My (very) personal chef tutorial Part III: Templates

In the last part of this tutorial, we looked at cookbook attributes. In this part we will discover cookbook templates.

In a nutshell templates are used to generate files based on the variables and logic contained within the template. Cookbook templates are to be stored in the templates folder of the cookbook.

Chef uses Embedded Ruby (ERB) templates, which combine plain text with ruby code to produce the final file. Here is a very simple example from the wikipedia page:

The ruby code is surrounded by special tags. In this case the loop. After saving the content to a file named “example2.erb”, it can be run using the command

The output is:

In chef cookbooks templates are usually used to create configuration files on the target node during deployment. The special feature of erb templates in chef is that you can access all the context information supplied by chef. For example attributes of the cookbooks, roles and the environment.

The following example illustrates this by writing some of the predefined attributes to a simple file. The content of the file “simple.txt.erb” looks like this:

The recipe “template-example.rb” that uses this template contains the code for using the template:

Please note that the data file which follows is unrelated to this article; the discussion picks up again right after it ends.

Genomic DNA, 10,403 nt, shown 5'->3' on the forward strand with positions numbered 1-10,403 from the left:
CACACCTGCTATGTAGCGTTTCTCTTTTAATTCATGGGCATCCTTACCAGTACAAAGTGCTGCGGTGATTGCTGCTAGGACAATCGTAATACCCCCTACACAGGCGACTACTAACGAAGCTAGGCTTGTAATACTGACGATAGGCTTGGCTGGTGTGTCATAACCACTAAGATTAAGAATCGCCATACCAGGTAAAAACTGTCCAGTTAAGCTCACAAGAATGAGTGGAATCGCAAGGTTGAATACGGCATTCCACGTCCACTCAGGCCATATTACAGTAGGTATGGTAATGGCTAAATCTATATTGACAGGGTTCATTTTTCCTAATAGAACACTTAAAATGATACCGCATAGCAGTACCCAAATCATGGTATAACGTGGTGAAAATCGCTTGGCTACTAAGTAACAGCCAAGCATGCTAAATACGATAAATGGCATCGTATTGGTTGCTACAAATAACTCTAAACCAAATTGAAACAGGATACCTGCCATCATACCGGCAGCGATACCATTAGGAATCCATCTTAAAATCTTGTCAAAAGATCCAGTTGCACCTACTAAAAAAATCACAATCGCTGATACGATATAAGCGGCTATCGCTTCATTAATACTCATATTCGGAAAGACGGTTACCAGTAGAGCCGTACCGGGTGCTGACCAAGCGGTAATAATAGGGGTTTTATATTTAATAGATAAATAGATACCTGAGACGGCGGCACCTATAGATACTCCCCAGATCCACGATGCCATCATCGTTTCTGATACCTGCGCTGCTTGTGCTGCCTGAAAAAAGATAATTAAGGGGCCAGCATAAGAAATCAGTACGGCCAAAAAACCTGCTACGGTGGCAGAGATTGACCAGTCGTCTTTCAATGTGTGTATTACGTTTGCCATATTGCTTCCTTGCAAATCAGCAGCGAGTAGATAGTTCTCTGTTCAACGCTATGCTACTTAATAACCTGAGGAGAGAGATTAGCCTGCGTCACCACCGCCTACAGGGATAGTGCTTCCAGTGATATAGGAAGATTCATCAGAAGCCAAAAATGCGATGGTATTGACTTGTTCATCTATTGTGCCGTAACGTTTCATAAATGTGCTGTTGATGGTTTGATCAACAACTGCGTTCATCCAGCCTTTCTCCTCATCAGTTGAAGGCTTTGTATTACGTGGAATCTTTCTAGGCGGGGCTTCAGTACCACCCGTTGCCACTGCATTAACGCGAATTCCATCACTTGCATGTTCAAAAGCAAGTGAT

The recipe can be run against the local node using the following command:

The result of running this recipe is a file “/tmp/simple.txt” with the following content:

In order to make templates independent of attributes you may also use values instead of attributes:

The corresponding syntax in the template looks like this:

This approach keeps your templates clean and simpler to read.

There is also the possibility to reference other templates from within another template in order to create files by composing these different templates. The syntax to include another template looks like this:

The above code will include the first template before rendering this template. The syntax to use this template in a recipe is the same as in the second example.

This concludes the third part of this tutorial. In the forth part we will cover files.

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